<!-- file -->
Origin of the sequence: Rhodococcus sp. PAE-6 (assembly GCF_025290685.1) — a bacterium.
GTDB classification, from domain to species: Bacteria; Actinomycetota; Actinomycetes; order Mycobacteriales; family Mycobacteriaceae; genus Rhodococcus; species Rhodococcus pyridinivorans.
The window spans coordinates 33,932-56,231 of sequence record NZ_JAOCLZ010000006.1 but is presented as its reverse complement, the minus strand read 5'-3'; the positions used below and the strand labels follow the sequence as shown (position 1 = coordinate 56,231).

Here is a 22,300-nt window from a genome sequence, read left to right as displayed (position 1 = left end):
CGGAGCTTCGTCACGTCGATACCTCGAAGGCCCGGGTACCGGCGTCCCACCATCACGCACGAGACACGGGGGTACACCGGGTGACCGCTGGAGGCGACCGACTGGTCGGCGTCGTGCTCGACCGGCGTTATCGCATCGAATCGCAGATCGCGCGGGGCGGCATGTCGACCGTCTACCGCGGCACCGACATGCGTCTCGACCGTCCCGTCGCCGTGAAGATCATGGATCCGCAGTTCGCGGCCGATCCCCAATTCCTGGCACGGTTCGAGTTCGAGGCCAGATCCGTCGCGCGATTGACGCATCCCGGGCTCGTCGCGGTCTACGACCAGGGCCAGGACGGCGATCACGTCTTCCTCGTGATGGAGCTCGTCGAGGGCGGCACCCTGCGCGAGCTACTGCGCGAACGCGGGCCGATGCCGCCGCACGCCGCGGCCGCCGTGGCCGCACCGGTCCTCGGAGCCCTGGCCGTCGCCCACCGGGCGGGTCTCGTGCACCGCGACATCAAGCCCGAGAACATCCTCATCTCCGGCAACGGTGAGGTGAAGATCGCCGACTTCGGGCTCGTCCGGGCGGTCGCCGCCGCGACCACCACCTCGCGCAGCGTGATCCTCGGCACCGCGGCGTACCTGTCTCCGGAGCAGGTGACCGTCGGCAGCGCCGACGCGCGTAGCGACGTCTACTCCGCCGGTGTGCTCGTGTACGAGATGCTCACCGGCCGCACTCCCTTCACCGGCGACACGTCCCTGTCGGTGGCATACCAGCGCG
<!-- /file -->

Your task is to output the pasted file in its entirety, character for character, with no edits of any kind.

Origin of the sequence: Rhodococcus sp. PAE-6 (assembly GCF_025290685.1) — a bacterium.
GTDB classification, from domain to species: Bacteria; Actinomycetota; Actinomycetes; order Mycobacteriales; family Mycobacteriaceae; genus Rhodococcus; species Rhodococcus pyridinivorans.
The window spans coordinates 33,932-56,231 of sequence record NZ_JAOCLZ010000006.1 but is presented as its reverse complement, the minus strand read 5'-3'; the positions used below and the strand labels follow the sequence as shown (position 1 = coordinate 56,231).

Here is a 22,300-nt window from a genome sequence, read left to right as displayed (position 1 = left end):
CGGAGCTTCGTCACGTCGATACCTCGAAGGCCCGGGTACCGGCGTCCCACCATCACGCACGAGACACGGGGGTACACCGGGTGACCGCTGGAGGCGACCGACTGGTCGGCGTCGTGCTCGACCGGCGTTATCGCATCGAATCGCAGATCGCGCGGGGCGGCATGTCGACCGTCTACCGCGGCACCGACATGCGTCTCGACCGTCCCGTCGCCGTGAAGATCATGGATCCGCAGTTCGCGGCCGATCCCCAATTCCTGGCACGGTTCGAGTTCGAGGCCAGATCCGTCGCGCGATTGACGCATCCCGGGCTCGTCGCGGTCTACGACCAGGGCCAGGACGGCGATCACGTCTTCCTCGTGATGGAGCTCGTCGAGGGCGGCACCCTGCGCGAGCTACTGCGCGAACGCGGGCCGATGCCGCCGCACGCCGCGGCCGCCGTGGCCGCACCGGTCCTCGGAGCCCTGGCCGTCGCCCACCGGGCGGGTCTCGTGCACCGCGACATCAAGCCCGAGAACATCCTCATCTCCGGCAACGGTGAGGTGAAGATCGCCGACTTCGGGCTCGTCCGGGCGGTCGCCGCCGCGACCACCACCTCGCGCAGCGTGATCCTCGGCACCGCGGCGTACCTGTCTCCGGAGCAGGTGACCGTCGGCAGCGCCGACGCGCGTAGCGACGTCTACTCCGCCGGTGTGCTCGTGTACGAGATGCTCACCGGCCGCACTCCCTTCACCGGCGACACGTCCCTGTCGGTGGCATACCAGCGCG